H.R. 4365, the Children's Health Act of 2000, was signed into law by President Clinton on October 17, 2000 (PL 106-310). The bill covers the entire range of child-health-related topics, expanding research, creating new programs, and developing new initiatives at NIH for, among other areas, autism, juvenile arthritis, diabetes, epilepsy, adoption awareness, oral health, and obesity. The Act also contains many provisions relating to substance abuse including reauthorization of the Substance Abuse and Mental Health Services Administration (SAMHSA).
Included in this comprehensive bill is the "Drug Addiction Treatment Act" (DATA) which allows qualified physicians to prescribe certain anti-addiction medications in an office setting. HR 4365 also includes the "Methamphetamine Anti-Proliferation Act of 2000," which amends Section 464N of the PHSA authorizing the Director of NIDA to "make grants or enter into cooperative agreements to expand the current and on-going interdisciplinary research and clinical trials with treatment centers of the National Drug Abuse Treatment Clinical Trials Network relating to methamphetamine abuse and addiction and other biomedical, behavioral, and social issues related to methamphetamine abuse and addiction." An authorization of appropriations of "such sums as may be necessary" is included. One provision requires the Secretary of Health and Human Services, in consultation with the Institute of Medicine, to conduct a study on the development of medications for the treatment of addiction to amphetamine and methamphetamine and report results to the Committees on the Judiciary of the Senate and House. Another bill swept into HR4365 is the "Ecstasy Anti-Proliferation Act of 2000," which, in part, encourages adequate funding for NIDA to accomplish the following: identify those most vulnerable to using ecstasy and develop science-based prevention approaches; understand how ecstasy produces its toxic effects and how to reverse neurotoxic damage; develop treatments, including new medications and behavioral treatment approaches; better understand the effects that ecstasy has on developing children and adolescents; and translate research findings into useful tools and ensure their effective dissemination.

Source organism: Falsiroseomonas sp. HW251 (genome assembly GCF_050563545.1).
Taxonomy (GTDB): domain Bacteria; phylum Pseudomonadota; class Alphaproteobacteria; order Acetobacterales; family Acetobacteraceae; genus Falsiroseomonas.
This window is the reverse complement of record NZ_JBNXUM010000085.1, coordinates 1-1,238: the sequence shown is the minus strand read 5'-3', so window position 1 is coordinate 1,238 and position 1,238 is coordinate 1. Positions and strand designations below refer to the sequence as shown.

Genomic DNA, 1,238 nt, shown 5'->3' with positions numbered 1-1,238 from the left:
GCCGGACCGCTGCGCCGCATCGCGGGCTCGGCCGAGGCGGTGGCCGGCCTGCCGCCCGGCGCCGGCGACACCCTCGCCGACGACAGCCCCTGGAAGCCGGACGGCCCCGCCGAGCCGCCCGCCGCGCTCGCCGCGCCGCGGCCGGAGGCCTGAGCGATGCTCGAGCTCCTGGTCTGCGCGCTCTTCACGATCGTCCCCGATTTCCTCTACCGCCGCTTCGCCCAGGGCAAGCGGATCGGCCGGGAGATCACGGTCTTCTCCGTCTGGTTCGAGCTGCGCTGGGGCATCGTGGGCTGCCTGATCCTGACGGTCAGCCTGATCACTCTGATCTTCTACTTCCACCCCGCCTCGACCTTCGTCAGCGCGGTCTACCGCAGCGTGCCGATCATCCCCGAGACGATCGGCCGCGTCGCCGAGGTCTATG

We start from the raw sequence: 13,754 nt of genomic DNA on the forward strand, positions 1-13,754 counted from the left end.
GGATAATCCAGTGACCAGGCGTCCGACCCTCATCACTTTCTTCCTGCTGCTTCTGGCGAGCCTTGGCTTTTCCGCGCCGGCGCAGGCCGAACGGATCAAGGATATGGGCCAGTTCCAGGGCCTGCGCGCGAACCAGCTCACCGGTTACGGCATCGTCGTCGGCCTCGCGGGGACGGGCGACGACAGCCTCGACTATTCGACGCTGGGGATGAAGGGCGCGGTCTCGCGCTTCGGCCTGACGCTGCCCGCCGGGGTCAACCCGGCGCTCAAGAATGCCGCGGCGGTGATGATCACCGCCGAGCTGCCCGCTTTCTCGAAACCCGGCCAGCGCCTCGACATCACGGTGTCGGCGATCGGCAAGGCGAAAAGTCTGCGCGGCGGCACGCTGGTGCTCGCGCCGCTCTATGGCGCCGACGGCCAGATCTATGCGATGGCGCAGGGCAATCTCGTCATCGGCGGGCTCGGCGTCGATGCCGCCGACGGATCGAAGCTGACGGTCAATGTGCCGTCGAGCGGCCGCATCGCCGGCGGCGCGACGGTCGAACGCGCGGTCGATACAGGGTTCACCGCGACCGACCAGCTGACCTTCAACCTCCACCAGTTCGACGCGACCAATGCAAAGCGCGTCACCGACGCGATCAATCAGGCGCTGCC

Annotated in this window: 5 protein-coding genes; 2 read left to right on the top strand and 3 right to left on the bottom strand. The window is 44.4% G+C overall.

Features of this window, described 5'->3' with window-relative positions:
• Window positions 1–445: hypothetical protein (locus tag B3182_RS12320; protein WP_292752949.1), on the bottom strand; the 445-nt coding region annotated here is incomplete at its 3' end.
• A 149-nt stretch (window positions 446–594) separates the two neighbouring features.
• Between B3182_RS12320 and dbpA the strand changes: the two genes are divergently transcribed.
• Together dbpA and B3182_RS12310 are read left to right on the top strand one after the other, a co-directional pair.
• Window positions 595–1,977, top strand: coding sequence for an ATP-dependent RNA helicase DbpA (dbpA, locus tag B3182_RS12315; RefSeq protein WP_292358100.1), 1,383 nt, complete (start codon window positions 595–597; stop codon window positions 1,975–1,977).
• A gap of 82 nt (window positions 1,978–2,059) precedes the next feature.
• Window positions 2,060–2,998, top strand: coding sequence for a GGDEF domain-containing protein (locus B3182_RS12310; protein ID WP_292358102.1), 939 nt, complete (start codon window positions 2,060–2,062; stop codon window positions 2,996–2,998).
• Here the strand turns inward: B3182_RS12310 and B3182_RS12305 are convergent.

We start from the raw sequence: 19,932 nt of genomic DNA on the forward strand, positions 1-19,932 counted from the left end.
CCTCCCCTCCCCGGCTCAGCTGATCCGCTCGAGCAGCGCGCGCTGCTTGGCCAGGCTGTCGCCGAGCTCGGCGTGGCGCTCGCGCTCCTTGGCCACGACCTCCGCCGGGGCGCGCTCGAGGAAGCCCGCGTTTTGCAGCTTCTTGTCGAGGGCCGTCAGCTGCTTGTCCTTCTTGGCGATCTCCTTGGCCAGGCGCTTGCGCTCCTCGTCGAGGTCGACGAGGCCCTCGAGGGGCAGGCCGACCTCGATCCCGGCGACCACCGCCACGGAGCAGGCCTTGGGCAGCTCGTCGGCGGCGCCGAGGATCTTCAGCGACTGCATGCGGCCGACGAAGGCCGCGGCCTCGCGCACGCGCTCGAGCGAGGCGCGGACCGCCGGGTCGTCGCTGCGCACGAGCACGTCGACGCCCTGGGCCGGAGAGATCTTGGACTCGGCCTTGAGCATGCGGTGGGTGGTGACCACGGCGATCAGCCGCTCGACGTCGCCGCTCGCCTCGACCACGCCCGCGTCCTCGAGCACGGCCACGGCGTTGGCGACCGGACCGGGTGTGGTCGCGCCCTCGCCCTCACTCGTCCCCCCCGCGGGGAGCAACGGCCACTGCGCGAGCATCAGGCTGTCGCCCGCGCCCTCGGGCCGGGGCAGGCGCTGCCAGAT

Health Improvement Act